After taking a medication, we hope it will go to work quickly and efficiently. But our posture may play a large role in how fast the drug begins to work, according to a recent study.
The best way to get a pill to work quickly is to lie on your right side as you take it, which causes the pill to fall near the bottom of your stomach. This will help your body to absorb the medicine more quickly, according to researchers at Johns Hopkins University.
By contrast, when you lie on your left side, the pill lands in the upper part of the stomach. This can delay absorption by as much as an hour.
The findings were published in Physics of Fluids, a journal of the American Institute of Physics.
In a summary of the findings, senior author Rajat Mittal, a Johns Hopkins engineer and an expert in fluid dynamics, says:
“We were very surprised that posture had such an immense effect on the dissolution rate of a pill. I never thought about whether I was doing it right or wrong, but now I’ll definitely think about it every time I take a pill.”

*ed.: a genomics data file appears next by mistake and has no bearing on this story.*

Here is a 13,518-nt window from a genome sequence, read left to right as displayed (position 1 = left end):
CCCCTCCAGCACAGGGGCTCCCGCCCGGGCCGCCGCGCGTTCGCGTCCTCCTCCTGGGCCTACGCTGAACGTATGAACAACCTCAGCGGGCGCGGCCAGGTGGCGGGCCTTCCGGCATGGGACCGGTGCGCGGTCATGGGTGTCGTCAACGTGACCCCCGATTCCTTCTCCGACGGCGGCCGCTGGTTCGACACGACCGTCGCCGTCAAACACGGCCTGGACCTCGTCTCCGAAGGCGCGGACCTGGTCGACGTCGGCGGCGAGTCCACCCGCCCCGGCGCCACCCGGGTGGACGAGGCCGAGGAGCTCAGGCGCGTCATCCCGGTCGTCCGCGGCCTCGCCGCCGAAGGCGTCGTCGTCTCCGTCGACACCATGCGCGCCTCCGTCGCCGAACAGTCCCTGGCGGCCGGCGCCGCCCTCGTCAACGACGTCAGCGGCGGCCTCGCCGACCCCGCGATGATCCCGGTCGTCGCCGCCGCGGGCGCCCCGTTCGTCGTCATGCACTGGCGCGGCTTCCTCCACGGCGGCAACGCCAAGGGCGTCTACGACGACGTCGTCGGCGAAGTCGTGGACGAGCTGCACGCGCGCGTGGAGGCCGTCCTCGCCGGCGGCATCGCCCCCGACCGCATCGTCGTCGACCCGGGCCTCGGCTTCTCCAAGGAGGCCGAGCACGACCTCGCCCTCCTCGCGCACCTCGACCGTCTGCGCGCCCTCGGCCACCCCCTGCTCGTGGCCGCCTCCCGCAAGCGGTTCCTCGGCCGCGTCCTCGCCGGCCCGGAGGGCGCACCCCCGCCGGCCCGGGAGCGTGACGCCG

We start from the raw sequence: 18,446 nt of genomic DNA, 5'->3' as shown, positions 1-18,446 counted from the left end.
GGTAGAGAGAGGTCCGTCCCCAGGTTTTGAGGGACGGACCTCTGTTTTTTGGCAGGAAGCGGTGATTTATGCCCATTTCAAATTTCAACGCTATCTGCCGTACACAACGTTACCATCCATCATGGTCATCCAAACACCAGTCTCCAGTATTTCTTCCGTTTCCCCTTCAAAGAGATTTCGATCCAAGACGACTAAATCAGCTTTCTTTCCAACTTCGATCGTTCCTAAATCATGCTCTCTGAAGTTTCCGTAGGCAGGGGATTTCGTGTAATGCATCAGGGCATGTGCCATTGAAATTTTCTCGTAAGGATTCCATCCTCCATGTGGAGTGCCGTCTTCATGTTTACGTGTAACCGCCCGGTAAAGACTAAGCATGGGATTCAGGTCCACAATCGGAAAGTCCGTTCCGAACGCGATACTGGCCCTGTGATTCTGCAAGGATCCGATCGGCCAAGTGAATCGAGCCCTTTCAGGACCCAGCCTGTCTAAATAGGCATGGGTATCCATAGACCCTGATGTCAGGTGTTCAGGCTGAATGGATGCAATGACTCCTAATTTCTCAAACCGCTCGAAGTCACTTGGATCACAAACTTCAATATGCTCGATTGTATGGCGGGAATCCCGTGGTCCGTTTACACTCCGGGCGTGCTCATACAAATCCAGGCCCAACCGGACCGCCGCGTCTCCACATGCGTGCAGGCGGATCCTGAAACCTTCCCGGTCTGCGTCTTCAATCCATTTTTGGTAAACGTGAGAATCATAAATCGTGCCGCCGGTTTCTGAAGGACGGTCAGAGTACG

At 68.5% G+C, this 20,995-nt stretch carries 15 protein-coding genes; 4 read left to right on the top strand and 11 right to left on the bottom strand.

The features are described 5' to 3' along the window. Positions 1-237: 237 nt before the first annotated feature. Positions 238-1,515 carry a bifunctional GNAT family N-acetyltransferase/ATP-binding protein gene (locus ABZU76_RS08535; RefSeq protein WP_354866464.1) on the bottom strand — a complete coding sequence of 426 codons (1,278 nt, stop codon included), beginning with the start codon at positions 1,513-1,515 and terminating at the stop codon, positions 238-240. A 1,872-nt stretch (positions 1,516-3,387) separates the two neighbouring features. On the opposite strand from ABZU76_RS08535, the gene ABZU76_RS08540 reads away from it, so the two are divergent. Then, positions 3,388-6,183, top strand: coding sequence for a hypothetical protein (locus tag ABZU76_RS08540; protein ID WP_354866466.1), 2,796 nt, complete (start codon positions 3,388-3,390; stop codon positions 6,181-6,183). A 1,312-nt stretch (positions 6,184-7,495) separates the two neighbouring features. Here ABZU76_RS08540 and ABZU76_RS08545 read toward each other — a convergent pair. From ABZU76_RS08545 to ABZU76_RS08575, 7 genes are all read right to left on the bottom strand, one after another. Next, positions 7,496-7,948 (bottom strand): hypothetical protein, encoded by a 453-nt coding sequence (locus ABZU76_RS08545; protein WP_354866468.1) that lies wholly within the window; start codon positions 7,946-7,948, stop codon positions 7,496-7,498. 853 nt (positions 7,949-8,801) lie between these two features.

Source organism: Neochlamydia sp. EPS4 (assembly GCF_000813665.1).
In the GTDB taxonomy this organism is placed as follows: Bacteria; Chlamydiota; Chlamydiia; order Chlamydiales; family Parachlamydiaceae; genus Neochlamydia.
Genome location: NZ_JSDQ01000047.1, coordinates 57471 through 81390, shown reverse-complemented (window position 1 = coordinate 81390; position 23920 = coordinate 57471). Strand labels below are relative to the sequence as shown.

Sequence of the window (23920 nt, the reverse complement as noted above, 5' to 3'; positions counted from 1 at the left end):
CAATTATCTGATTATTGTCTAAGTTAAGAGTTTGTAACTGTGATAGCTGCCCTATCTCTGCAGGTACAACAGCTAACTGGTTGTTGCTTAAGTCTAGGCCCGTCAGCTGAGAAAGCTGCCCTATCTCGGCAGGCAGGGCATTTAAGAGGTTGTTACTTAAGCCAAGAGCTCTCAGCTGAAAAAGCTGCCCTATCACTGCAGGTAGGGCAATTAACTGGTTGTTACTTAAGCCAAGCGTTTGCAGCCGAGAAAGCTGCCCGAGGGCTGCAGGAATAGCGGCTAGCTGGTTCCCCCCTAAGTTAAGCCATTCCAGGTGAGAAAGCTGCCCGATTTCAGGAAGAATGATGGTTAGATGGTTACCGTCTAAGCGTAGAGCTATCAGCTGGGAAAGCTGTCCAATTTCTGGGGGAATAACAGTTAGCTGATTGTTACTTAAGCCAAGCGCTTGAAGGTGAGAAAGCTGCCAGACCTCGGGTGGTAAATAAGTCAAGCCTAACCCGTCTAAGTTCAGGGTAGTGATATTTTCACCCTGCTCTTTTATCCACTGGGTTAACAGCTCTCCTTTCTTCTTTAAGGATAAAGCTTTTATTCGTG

As part of the study, the researchers developed a model they dubbed StomachSim. Through a combination of physics, biomechanics and fluid mechanics, the researchers discovered the differences in absorption rates among four different postures at the time the pill was taken.
Taking pills while lying on the right side achieved a dissolution rate 2.3 times faster than an upright posture. For example, if it took 10 minutes for a pill to dissolve when lying on the right side, it might take 23 minutes when taking the pill upright.
Taking a pill while lying on the back got largely the same result as taking a pill with an upright posture.
However, taking a pill while lying on the left side yielded the worst result, with absorption taking more than 100 minutes.
The study authors note that when a pill lands lower in the stomach, it dissolves faster and empties its contents into the duodenum, which is the initial part of the small intestine. This is key because most pills don’t start working until they reach the intestine.
As Mittal says:
“For elderly, sedentary or bedridden people, whether they’re turning to left or to the right can have a huge impact.”
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